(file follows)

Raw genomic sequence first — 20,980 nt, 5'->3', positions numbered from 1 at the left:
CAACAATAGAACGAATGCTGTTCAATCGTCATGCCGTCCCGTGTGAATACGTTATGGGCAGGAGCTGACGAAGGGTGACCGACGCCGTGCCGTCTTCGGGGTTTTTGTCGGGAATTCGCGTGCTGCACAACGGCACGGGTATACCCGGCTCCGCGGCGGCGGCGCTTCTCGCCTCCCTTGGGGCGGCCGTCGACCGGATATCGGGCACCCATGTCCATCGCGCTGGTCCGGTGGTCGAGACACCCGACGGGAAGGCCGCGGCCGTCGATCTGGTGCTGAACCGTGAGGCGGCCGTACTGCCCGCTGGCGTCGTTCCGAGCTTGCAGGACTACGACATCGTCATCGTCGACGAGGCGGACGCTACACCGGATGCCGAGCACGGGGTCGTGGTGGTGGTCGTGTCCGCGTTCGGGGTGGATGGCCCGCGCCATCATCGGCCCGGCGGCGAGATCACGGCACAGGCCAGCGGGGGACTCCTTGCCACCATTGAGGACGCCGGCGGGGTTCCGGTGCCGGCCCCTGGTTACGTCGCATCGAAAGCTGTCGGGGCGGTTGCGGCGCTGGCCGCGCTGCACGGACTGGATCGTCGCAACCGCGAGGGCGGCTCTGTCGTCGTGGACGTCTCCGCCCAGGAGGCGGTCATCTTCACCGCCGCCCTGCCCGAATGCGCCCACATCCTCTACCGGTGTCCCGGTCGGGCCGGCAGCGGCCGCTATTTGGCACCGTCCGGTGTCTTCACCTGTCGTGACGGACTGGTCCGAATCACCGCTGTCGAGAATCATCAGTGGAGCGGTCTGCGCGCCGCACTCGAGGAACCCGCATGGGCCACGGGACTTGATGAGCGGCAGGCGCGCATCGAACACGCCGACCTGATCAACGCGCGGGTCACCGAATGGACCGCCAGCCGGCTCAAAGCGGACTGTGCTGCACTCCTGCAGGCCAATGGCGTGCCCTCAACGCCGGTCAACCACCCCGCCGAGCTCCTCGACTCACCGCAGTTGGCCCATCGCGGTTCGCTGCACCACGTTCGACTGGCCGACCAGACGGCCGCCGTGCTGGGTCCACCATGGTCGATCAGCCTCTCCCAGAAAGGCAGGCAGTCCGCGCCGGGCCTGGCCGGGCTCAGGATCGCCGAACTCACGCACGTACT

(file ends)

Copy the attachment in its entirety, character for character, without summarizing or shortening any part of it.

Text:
Raw genomic sequence first — 20,980 nt, 5'->3', positions numbered from 1 at the left:
CAACAATAGAACGAATGCTGTTCAATCGTCATGCCGTCCCGTGTGAATACGTTATGGGCAGGAGCTGACGAAGGGTGACCGACGCCGTGCCGTCTTCGGGGTTTTTGTCGGGAATTCGCGTGCTGCACAACGGCACGGGTATACCCGGCTCCGCGGCGGCGGCGCTTCTCGCCTCCCTTGGGGCGGCCGTCGACCGGATATCGGGCACCCATGTCCATCGCGCTGGTCCGGTGGTCGAGACACCCGACGGGAAGGCCGCGGCCGTCGATCTGGTGCTGAACCGTGAGGCGGCCGTACTGCCCGCTGGCGTCGTTCCGAGCTTGCAGGACTACGACATCGTCATCGTCGACGAGGCGGACGCTACACCGGATGCCGAGCACGGGGTCGTGGTGGTGGTCGTGTCCGCGTTCGGGGTGGATGGCCCGCGCCATCATCGGCCCGGCGGCGAGATCACGGCACAGGCCAGCGGGGGACTCCTTGCCACCATTGAGGACGCCGGCGGGGTTCCGGTGCCGGCCCCTGGTTACGTCGCATCGAAAGCTGTCGGGGCGGTTGCGGCGCTGGCCGCGCTGCACGGACTGGATCGTCGCAACCGCGAGGGCGGCTCTGTCGTCGTGGACGTCTCCGCCCAGGAGGCGGTCATCTTCACCGCCGCCCTGCCCGAATGCGCCCACATCCTCTACCGGTGTCCCGGTCGGGCCGGCAGCGGCCGCTATTTGGCACCGTCCGGTGTCTTCACCTGTCGTGACGGACTGGTCCGAATCACCGCTGTCGAGAATCATCAGTGGAGCGGTCTGCGCGCCGCACTCGAGGAACCCGCATGGGCCACGGGACTTGATGAGCGGCAGGCGCGCATCGAACACGCCGACCTGATCAACGCGCGGGTCACCGAATGGACCGCCAGCCGGCTCAAAGCGGACTGTGCTGCACTCCTGCAGGCCAATGGCGTGCCCTCAACGCCGGTCAACCACCCCGCCGAGCTCCTCGACTCACCGCAGTTGGCCCATCGCGGTTCGCTGCACCACGTTCGACTGGCCGACCAGACGGCCGCCGTGCTGGGTCCACCATGGTCGATCAGCCTCTCCCAGAAAGGCAGGCAGTCCGCGCCGGGCCTGGCCGGGCTCAGGATCGCCGAACTCACGCACGTACT